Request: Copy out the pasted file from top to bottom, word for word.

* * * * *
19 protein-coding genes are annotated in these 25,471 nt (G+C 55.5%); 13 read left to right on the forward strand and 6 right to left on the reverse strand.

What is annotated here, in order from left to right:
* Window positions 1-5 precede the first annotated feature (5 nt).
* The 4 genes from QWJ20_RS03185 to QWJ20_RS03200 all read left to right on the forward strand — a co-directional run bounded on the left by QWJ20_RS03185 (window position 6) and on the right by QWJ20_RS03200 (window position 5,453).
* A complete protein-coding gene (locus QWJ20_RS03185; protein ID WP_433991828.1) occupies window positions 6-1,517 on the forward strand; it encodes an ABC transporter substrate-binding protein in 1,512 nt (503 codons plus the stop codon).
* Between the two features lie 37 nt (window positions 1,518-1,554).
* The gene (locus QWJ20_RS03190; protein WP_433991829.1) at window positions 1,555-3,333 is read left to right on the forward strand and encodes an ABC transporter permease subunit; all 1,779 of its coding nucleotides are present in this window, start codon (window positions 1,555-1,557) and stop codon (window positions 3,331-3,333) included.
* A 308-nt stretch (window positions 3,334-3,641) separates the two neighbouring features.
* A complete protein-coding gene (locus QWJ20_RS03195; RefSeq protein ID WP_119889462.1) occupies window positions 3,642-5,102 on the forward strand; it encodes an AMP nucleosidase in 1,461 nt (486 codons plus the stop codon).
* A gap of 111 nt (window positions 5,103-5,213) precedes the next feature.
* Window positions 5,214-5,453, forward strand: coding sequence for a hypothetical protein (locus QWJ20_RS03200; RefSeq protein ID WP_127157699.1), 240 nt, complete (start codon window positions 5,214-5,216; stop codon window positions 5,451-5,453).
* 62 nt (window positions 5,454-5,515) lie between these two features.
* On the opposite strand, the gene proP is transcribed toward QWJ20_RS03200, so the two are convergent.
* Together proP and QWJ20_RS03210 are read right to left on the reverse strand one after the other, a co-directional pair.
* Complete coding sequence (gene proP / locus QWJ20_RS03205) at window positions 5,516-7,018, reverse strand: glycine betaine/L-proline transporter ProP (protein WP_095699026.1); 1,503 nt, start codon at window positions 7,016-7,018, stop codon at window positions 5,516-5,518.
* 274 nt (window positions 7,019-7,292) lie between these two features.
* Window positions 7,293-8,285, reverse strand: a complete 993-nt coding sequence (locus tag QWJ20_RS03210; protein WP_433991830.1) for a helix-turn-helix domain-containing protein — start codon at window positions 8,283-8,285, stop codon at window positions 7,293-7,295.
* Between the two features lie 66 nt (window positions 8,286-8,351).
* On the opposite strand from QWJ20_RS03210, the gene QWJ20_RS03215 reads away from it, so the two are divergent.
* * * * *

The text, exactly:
19 protein-coding genes are annotated in these 25,471 nt (G+C 55.5%); 13 read left to right on the forward strand and 6 right to left on the reverse strand.

What is annotated here, in order from left to right:
* Window positions 1-5 precede the first annotated feature (5 nt).
* The 4 genes from QWJ20_RS03185 to QWJ20_RS03200 all read left to right on the forward strand — a co-directional run bounded on the left by QWJ20_RS03185 (window position 6) and on the right by QWJ20_RS03200 (window position 5,453).
* A complete protein-coding gene (locus QWJ20_RS03185; protein ID WP_433991828.1) occupies window positions 6-1,517 on the forward strand; it encodes an ABC transporter substrate-binding protein in 1,512 nt (503 codons plus the stop codon).
* Between the two features lie 37 nt (window positions 1,518-1,554).
* The gene (locus QWJ20_RS03190; protein WP_433991829.1) at window positions 1,555-3,333 is read left to right on the forward strand and encodes an ABC transporter permease subunit; all 1,779 of its coding nucleotides are present in this window, start codon (window positions 1,555-1,557) and stop codon (window positions 3,331-3,333) included.
* A 308-nt stretch (window positions 3,334-3,641) separates the two neighbouring features.
* A complete protein-coding gene (locus QWJ20_RS03195; RefSeq protein ID WP_119889462.1) occupies window positions 3,642-5,102 on the forward strand; it encodes an AMP nucleosidase in 1,461 nt (486 codons plus the stop codon).
* A gap of 111 nt (window positions 5,103-5,213) precedes the next feature.
* Window positions 5,214-5,453, forward strand: coding sequence for a hypothetical protein (locus QWJ20_RS03200; RefSeq protein ID WP_127157699.1), 240 nt, complete (start codon window positions 5,214-5,216; stop codon window positions 5,451-5,453).
* 62 nt (window positions 5,454-5,515) lie between these two features.
* On the opposite strand, the gene proP is transcribed toward QWJ20_RS03200, so the two are convergent.
* Together proP and QWJ20_RS03210 are read right to left on the reverse strand one after the other, a co-directional pair.
* Complete coding sequence (gene proP / locus QWJ20_RS03205) at window positions 5,516-7,018, reverse strand: glycine betaine/L-proline transporter ProP (protein WP_095699026.1); 1,503 nt, start codon at window positions 7,016-7,018, stop codon at window positions 5,516-5,518.
* 274 nt (window positions 7,019-7,292) lie between these two features.
* Window positions 7,293-8,285, reverse strand: a complete 993-nt coding sequence (locus tag QWJ20_RS03210; protein WP_433991830.1) for a helix-turn-helix domain-containing protein — start codon at window positions 8,283-8,285, stop codon at window positions 7,293-7,295.
* Between the two features lie 66 nt (window positions 8,286-8,351).
* On the opposite strand from QWJ20_RS03210, the gene QWJ20_RS03215 reads away from it, so the two are divergent.